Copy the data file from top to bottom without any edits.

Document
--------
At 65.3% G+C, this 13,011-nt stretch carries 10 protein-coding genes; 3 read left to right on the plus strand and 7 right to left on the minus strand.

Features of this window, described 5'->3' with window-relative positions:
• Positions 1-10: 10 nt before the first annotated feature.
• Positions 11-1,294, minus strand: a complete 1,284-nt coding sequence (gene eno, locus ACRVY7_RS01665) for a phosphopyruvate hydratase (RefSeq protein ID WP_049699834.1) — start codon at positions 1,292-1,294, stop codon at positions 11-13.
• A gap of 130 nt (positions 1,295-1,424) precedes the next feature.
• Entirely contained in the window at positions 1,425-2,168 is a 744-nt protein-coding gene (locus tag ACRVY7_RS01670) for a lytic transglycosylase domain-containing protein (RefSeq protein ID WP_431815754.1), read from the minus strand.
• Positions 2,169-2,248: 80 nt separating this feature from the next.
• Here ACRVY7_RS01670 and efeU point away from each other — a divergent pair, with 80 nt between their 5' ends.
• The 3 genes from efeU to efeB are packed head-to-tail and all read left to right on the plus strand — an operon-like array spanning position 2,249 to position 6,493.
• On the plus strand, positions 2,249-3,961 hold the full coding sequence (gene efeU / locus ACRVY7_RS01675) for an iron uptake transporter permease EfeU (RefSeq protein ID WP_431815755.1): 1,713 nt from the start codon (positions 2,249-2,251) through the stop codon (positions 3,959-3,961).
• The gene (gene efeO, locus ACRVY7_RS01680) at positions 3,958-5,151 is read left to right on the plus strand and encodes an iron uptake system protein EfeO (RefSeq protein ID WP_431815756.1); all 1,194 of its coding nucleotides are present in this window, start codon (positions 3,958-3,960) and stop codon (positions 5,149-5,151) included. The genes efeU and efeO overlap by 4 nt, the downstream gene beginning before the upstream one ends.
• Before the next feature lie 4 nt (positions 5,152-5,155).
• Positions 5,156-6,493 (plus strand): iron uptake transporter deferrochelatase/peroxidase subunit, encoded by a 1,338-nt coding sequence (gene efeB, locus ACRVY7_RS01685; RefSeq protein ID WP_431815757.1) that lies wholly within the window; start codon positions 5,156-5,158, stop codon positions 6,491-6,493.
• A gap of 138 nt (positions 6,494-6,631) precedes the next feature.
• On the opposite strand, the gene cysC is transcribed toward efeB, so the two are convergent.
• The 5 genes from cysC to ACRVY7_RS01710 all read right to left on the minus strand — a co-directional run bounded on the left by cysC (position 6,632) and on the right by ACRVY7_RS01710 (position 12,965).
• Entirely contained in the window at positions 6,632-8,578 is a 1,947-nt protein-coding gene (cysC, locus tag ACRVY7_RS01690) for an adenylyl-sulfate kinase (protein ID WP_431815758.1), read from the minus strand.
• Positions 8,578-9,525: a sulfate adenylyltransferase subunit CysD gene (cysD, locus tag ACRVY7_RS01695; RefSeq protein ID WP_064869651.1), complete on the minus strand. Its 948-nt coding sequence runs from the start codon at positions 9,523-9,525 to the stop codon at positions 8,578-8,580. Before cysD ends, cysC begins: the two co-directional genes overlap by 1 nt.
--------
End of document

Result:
At 65.3% G+C, this 13,011-nt stretch carries 10 protein-coding genes; 3 read left to right on the plus strand and 7 right to left on the minus strand.

Features of this window, described 5'->3' with window-relative positions:
• Positions 1-10: 10 nt before the first annotated feature.
• Positions 11-1,294, minus strand: a complete 1,284-nt coding sequence (gene eno, locus ACRVY7_RS01665) for a phosphopyruvate hydratase (RefSeq protein ID WP_049699834.1) — start codon at positions 1,292-1,294, stop codon at positions 11-13.
• A gap of 130 nt (positions 1,295-1,424) precedes the next feature.
• Entirely contained in the window at positions 1,425-2,168 is a 744-nt protein-coding gene (locus tag ACRVY7_RS01670) for a lytic transglycosylase domain-containing protein (RefSeq protein ID WP_431815754.1), read from the minus strand.
• Positions 2,169-2,248: 80 nt separating this feature from the next.
• Here ACRVY7_RS01670 and efeU point away from each other — a divergent pair, with 80 nt between their 5' ends.
• The 3 genes from efeU to efeB are packed head-to-tail and all read left to right on the plus strand — an operon-like array spanning position 2,249 to position 6,493.
• On the plus strand, positions 2,249-3,961 hold the full coding sequence (gene efeU / locus ACRVY7_RS01675) for an iron uptake transporter permease EfeU (RefSeq protein ID WP_431815755.1): 1,713 nt from the start codon (positions 2,249-2,251) through the stop codon (positions 3,959-3,961).
• The gene (gene efeO, locus ACRVY7_RS01680) at positions 3,958-5,151 is read left to right on the plus strand and encodes an iron uptake system protein EfeO (RefSeq protein ID WP_431815756.1); all 1,194 of its coding nucleotides are present in this window, start codon (positions 3,958-3,960) and stop codon (positions 5,149-5,151) included. The genes efeU and efeO overlap by 4 nt, the downstream gene beginning before the upstream one ends.
• Before the next feature lie 4 nt (positions 5,152-5,155).
• Positions 5,156-6,493 (plus strand): iron uptake transporter deferrochelatase/peroxidase subunit, encoded by a 1,338-nt coding sequence (gene efeB, locus ACRVY7_RS01685; RefSeq protein ID WP_431815757.1) that lies wholly within the window; start codon positions 5,156-5,158, stop codon positions 6,491-6,493.
• A gap of 138 nt (positions 6,494-6,631) precedes the next feature.
• On the opposite strand, the gene cysC is transcribed toward efeB, so the two are convergent.
• The 5 genes from cysC to ACRVY7_RS01710 all read right to left on the minus strand — a co-directional run bounded on the left by cysC (position 6,632) and on the right by ACRVY7_RS01710 (position 12,965).
• Entirely contained in the window at positions 6,632-8,578 is a 1,947-nt protein-coding gene (cysC, locus tag ACRVY7_RS01690) for an adenylyl-sulfate kinase (protein ID WP_431815758.1), read from the minus strand.
• Positions 8,578-9,525: a sulfate adenylyltransferase subunit CysD gene (cysD, locus tag ACRVY7_RS01695; RefSeq protein ID WP_064869651.1), complete on the minus strand. Its 948-nt coding sequence runs from the start codon at positions 9,523-9,525 to the stop codon at positions 8,578-8,580. Before cysD ends, cysC begins: the two co-directional genes overlap by 1 nt.